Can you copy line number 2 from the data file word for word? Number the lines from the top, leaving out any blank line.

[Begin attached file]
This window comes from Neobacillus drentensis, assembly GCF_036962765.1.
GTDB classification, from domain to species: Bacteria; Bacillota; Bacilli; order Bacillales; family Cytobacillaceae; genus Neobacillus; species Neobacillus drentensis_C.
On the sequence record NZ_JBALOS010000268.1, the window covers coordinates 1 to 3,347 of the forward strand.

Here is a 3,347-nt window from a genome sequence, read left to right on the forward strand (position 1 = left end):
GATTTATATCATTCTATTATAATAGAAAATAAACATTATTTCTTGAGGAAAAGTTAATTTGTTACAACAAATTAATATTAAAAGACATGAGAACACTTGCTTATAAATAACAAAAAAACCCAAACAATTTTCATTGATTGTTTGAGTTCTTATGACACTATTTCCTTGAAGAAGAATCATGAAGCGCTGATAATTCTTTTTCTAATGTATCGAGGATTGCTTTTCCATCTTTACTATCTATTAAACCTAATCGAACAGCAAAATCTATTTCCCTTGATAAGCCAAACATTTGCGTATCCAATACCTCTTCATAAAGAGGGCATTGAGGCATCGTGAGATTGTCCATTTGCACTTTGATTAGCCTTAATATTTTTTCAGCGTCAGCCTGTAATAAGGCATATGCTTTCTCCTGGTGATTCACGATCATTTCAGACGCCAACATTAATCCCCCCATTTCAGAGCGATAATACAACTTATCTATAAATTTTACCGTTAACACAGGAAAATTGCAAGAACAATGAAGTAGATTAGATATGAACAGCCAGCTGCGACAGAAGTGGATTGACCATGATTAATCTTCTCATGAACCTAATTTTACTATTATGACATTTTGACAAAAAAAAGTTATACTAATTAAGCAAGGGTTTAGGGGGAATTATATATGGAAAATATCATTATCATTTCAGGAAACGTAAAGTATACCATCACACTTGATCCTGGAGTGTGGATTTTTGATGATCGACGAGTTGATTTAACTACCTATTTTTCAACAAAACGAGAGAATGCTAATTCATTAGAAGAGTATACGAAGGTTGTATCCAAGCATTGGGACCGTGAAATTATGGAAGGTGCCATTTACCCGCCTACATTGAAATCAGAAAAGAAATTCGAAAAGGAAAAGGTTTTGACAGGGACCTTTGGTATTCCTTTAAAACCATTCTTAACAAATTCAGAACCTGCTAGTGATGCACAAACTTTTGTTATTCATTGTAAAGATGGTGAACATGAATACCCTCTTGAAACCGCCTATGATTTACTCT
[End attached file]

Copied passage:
GTDB classification, from domain to species: Bacteria; Bacillota; Bacilli; order Bacillales; family Cytobacillaceae; genus Neobacillus; species Neobacillus drentensis_C.